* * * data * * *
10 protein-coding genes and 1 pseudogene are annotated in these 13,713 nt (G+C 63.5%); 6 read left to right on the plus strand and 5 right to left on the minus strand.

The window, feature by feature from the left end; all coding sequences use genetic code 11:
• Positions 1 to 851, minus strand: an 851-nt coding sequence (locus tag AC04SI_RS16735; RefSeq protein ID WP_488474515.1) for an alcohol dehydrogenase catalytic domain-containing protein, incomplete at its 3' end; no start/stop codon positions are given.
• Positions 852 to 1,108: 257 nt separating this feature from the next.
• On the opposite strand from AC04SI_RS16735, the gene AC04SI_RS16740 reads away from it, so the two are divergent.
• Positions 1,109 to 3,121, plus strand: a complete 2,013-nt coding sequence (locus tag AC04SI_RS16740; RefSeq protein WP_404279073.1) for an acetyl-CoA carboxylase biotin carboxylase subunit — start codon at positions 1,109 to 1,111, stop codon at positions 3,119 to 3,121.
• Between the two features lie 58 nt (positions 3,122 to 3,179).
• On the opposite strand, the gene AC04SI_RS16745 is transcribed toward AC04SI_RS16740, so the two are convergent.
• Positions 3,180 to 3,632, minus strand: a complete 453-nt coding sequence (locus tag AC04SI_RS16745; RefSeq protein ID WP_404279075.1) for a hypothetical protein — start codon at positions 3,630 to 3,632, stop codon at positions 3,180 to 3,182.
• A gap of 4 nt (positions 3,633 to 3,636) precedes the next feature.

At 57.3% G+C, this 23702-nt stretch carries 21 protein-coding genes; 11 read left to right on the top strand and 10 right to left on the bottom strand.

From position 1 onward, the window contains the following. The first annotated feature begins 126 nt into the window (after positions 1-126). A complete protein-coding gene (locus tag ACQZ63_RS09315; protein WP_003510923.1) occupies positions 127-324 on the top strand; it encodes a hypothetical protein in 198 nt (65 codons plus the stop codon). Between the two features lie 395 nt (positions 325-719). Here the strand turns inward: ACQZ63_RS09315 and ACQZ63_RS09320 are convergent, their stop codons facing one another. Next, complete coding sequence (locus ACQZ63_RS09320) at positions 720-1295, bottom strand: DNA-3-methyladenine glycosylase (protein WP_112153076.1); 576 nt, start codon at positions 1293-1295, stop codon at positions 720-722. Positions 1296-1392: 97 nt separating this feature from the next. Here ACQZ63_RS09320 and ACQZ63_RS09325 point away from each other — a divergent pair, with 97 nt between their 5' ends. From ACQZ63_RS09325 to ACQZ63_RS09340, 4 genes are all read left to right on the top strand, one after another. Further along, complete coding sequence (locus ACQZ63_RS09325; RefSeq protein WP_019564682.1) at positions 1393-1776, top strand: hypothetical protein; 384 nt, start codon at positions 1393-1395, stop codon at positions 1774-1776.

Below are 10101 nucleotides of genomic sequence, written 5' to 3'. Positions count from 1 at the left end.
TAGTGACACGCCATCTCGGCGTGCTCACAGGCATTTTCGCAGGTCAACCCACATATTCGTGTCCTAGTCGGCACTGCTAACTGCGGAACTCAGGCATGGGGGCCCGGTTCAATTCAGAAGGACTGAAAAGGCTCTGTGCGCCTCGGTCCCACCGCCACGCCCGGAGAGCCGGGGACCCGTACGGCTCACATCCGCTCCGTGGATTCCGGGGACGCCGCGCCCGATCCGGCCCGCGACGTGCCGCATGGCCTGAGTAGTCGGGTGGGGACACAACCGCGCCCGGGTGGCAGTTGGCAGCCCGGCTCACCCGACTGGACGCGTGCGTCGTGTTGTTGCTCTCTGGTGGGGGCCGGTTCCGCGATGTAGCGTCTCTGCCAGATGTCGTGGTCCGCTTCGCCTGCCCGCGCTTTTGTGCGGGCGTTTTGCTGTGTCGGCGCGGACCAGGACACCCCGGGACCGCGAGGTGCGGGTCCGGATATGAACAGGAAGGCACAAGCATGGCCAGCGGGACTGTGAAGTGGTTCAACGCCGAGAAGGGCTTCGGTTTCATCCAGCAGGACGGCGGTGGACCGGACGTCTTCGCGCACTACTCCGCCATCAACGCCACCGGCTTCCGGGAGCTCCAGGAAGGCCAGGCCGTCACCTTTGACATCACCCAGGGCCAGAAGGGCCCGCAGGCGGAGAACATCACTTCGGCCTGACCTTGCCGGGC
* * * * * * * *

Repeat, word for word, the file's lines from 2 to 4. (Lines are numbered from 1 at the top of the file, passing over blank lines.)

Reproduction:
The window, feature by feature from the left end; all coding sequences use genetic code 11:
• Positions 1 to 851, minus strand: an 851-nt coding sequence (locus tag AC04SI_RS16735; RefSeq protein ID WP_488474515.1) for an alcohol dehydrogenase catalytic domain-containing protein, incomplete at its 3' end; no start/stop codon positions are given.
• Positions 852 to 1,108: 257 nt separating this feature from the next.